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Photo by Sampor Burke, Mekong Semester.

Don Donh Diaries- Part III

Hello hello hello everyone and once again welcome to Don Donh Diaries, the official record of our antics on the beautiful island of Don Donh. Over the past twelve days we have lived and laughed with the amazingly kind and generous people of this small community and have enough stories to last us a lifetime. BUT like anyone else, we are prone to forgetting so of the smaller moments so we are sharing them here, with all who are reading this, now. As before there are no dates but there are names and times to give a little context. So without further ado…

8:37 pm~ For the eleventh night in a row my little host sister has just crawled into my bed and presented me with a cicada. As much as I would rather not have wildlife in the place that I sleep, I do really appreciate the gesture. I am going to miss her a lot. ~Sarah

12:47 pm~ I was eating lunch with my host grandma and little sister when a cow wandered in to my family’s outdoor seating area. As my grandma called out for it to go away, the cow, now anxious and embarrassed it was somewhere it shouldn’t be, tried to escape. It walked into a hammock, backing up and moving forward repeatedly, confused why it couldn’t proceed, while my grandma and I looked on in hysterical laughter. Eventually the cow turned around and ran the other way. ~ Kelsey

6:12 pm~ We are all at our farewell party, just beginning the dance party when the music cuts out and Boom Boom starts playing. Surprised by the sudden jam session I turn around and see my host mom, who is one of the quietest people on the planet smiling mischievously and dancing with other host moms. ~Josie

5:51 pm~ The circle of life has just played out before my eyes. My host sister, before going into the shower, placed a cricket next to me to look after. I was thoroughly enjoying my new friend or that is until the cat came and ate it. I’m still trying to figure out how I’m going to tell my sister. ~Lina

1:11 pm~ Host dad had been teaching me how to drive the family tractor and it had been going fairly well. Or that is until I faltered for a second and nearly drove the tractor off the road. All is well although my host brother did almost fall out and I’m not sure how much my dad trusts my driving skills now. ~Westby

12:14 am~ I have made a horrible mistake in accepting a late night energy drink from Westby’s host dad. It has been hours and I am still very much awake. I am hoping this wears off soon and I can get to sleep. Needs some prayers. ~ Myles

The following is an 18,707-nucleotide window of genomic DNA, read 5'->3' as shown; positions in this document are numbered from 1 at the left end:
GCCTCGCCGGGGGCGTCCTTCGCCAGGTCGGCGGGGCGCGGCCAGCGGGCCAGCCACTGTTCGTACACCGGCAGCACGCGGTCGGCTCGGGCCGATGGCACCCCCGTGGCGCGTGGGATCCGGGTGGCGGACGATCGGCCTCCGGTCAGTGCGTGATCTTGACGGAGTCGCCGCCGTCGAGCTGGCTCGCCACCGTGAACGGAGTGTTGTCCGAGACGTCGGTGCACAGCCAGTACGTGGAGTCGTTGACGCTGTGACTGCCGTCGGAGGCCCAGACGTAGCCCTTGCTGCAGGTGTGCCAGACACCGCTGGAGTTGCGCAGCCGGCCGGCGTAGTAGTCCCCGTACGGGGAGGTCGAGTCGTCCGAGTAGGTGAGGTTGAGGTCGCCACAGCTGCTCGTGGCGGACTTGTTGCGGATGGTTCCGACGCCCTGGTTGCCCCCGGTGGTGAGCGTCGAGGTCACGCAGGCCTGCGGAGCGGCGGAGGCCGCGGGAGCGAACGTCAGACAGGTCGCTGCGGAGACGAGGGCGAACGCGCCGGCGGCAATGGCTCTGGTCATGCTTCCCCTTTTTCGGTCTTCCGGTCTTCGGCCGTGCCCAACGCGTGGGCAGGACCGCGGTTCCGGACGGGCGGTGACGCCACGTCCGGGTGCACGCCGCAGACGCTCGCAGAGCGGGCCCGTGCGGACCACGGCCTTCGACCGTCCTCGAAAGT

2:52 pm ~ My host brother, Alak, received a gigantic bag of Peanut M&Ms from a visiting relative a few days ago, and he has been furtively munching on M&Ms ever since. Sometimes, he’ll launch a half-eaten M&M my way, a slimy peanut with the chocolate melted off — I’ve politely declined the offer, or tried to. This afternoon, I’m sitting in the hammock after a delicious lunch, and Alak is playing with the nearby kids, running, laughing, shrieking delightfully at each other. Alak comes by the hammock, reaches a dirty finger into a small pocket on the front of his t-shirt, and offers me a sandy, melted blue M&M with an earnest look. I accept. The M&M is only slightly crunchier than it should be, but, having been offered with such love, much sweeter. ~ Angelica

I’m not sure exactly what this series of moments I’ve been recording mean. Maybe that we as a group have a habit of finding ourselves in ridiculous situations. Maybe that taking risks with someone always pays off. Maybe theres no meaning at all and life is just funny and unpredictable, but in hearing these tales from my friends, I was reminded of something I wrote in my journal our second day on course, way back in the mangroves. As I watched the mist disappear from the water’s surface, and the first glimmer of sun bring in a new day, I quickly jotted down how I was struck by the peace around me and the simplicity in it all. Before leaving my thought for breakfast, I wrote, “Maybe that is a theme here, peace in simplicity.” I’ve pondered this line many times since its creation, often wondering what the heck I meant by it, but now, over halfway through our course, I think I might have some idea.

These brief, hilarious, awkward, moments that we have shared are all simple- they weren’t forced or planned or expected- but they were ours. Now, I’m not saying that hitting livestock or insects in beds is peaceful, just that it is part of life. That when you settle down into what’s around you and just live, there is a real peace that comes with it.

When I asked my friends for these stories, they told them to me with huge smiles and so much enthusiasm, emphasizing the parts they themselves found to be the funniest or most unbelievable (“No Josie, it was just a towel.” ~ Sarah) because these are our life stories now too. I (and I would assume everyone else as well) am so grateful to have lived on the island and for the people who so graciously shared their homes with us. They welcomed us in like long lost family, fed us more than we could eat, and gave us immense amounts of love. But most importantly they shared their lives with us, every part of them, and that is where the peace it is. It is the comfort of having a home to return to at the end of the day and someone to call “mae”. It is in the constant humm of cicadas harmonizing with the music of Thai soap operas. It is in life, and it’s simple joys